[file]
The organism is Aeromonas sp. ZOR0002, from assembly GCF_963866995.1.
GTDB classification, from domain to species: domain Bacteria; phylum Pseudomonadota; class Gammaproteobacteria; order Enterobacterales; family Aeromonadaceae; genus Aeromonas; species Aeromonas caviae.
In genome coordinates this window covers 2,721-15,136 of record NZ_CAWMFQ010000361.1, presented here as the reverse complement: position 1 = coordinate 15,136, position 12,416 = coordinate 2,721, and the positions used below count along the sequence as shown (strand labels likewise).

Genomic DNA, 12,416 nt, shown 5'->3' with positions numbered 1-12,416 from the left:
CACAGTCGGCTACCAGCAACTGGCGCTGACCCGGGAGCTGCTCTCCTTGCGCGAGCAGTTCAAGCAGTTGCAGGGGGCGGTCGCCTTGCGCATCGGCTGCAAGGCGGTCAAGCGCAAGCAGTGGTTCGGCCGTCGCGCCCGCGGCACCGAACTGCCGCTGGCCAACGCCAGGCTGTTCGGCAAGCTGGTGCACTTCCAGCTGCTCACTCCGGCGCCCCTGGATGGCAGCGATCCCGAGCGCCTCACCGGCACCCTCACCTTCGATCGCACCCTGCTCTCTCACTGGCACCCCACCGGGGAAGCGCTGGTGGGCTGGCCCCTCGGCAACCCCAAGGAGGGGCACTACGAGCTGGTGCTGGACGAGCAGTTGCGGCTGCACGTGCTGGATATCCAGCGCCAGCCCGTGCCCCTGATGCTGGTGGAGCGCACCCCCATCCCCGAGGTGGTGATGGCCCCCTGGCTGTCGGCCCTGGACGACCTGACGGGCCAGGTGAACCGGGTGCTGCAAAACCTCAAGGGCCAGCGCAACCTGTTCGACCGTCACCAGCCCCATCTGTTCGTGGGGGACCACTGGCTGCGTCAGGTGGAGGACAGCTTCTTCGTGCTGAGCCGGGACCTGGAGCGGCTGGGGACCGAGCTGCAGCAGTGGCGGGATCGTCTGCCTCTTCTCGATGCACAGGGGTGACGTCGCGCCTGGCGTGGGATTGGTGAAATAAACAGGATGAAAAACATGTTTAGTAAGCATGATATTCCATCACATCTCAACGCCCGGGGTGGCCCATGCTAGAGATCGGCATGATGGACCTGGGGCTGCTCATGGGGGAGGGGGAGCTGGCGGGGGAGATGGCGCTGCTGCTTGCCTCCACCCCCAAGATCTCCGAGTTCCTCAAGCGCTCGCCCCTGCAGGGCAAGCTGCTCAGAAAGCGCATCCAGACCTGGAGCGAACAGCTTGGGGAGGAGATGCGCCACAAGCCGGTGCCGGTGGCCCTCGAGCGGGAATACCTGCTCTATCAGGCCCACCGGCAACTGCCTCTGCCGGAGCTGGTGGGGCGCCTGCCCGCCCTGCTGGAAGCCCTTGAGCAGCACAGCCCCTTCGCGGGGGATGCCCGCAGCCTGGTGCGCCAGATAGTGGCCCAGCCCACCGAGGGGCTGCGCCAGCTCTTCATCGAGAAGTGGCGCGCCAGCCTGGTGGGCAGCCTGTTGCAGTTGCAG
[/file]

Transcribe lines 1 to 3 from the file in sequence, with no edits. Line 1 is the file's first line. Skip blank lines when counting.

The organism is Aeromonas sp. ZOR0002, from assembly GCF_963866995.1.
GTDB classification, from domain to species: domain Bacteria; phylum Pseudomonadota; class Gammaproteobacteria; order Enterobacterales; family Aeromonadaceae; genus Aeromonas; species Aeromonas caviae.
In genome coordinates this window covers 2,721-15,136 of record NZ_CAWMFQ010000361.1, presented here as the reverse complement: position 1 = coordinate 15,136, position 12,416 = coordinate 2,721, and the positions used below count along the sequence as shown (strand labels likewise).